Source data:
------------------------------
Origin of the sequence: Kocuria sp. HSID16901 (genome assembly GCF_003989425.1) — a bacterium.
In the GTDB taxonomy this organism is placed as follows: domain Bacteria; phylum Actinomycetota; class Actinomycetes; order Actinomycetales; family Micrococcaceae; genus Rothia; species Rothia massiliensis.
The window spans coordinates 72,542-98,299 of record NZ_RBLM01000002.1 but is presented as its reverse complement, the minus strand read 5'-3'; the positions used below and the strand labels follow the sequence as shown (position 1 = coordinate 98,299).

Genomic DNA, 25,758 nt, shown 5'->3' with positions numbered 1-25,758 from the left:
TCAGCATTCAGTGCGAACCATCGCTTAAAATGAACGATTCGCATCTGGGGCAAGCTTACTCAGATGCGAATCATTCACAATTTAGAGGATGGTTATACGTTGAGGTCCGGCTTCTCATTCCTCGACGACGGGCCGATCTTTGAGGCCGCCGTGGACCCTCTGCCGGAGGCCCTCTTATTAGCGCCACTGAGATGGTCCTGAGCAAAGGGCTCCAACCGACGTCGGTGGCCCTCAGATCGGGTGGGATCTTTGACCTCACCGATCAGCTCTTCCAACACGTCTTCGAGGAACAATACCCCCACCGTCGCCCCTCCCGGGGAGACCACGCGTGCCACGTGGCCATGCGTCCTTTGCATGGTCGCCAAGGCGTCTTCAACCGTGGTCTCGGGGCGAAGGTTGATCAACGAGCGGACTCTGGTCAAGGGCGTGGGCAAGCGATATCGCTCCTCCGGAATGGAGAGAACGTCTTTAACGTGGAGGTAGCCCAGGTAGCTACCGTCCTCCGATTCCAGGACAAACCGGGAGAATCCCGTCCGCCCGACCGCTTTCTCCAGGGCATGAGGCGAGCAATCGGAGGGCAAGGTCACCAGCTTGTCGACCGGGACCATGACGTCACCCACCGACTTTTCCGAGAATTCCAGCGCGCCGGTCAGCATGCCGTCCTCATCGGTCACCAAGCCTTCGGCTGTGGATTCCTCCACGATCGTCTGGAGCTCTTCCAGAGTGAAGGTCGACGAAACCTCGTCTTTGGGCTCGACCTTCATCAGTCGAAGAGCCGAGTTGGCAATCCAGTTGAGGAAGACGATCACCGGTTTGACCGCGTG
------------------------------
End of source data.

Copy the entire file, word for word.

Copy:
Origin of the sequence: Kocuria sp. HSID16901 (genome assembly GCF_003989425.1) — a bacterium.
In the GTDB taxonomy this organism is placed as follows: domain Bacteria; phylum Actinomycetota; class Actinomycetes; order Actinomycetales; family Micrococcaceae; genus Rothia; species Rothia massiliensis.
The window spans coordinates 72,542-98,299 of record NZ_RBLM01000002.1 but is presented as its reverse complement, the minus strand read 5'-3'; the positions used below and the strand labels follow the sequence as shown (position 1 = coordinate 98,299).

Genomic DNA, 25,758 nt, shown 5'->3' with positions numbered 1-25,758 from the left:
TCAGCATTCAGTGCGAACCATCGCTTAAAATGAACGATTCGCATCTGGGGCAAGCTTACTCAGATGCGAATCATTCACAATTTAGAGGATGGTTATACGTTGAGGTCCGGCTTCTCATTCCTCGACGACGGGCCGATCTTTGAGGCCGCCGTGGACCCTCTGCCGGAGGCCCTCTTATTAGCGCCACTGAGATGGTCCTGAGCAAAGGGCTCCAACCGACGTCGGTGGCCCTCAGATCGGGTGGGATCTTTGACCTCACCGATCAGCTCTTCCAACACGTCTTCGAGGAACAATACCCCCACCGTCGCCCCTCCCGGGGAGACCACGCGTGCCACGTGGCCATGCGTCCTTTGCATGGTCGCCAAGGCGTCTTCAACCGTGGTCTCGGGGCGAAGGTTGATCAACGAGCGGACTCTGGTCAAGGGCGTGGGCAAGCGATATCGCTCCTCCGGAATGGAGAGAACGTCTTTAACGTGGAGGTAGCCCAGGTAGCTACCGTCCTCCGATTCCAGGACAAACCGGGAGAATCCCGTCCGCCCGACCGCTTTCTCCAGGGCATGAGGCGAGCAATCGGAGGGCAAGGTCACCAGCTTGTCGACCGGGACCATGACGTCACCCACCGACTTTTCCGAGAATTCCAGCGCGCCGGTCAGCATGCCGTCCTCATCGGTCACCAAGCCTTCGGCTGTGGATTCCTCCACGATCGTCTGGAGCTCTTCCAGAGTGAAGGTCGACGAAACCTCGTCTTTGGGCTCGACCTTCATCAGTCGAAGAGCCGAGTTGGCAATCCAGTTGAGGAAGACGATCACCGGTTTGACCGCGTG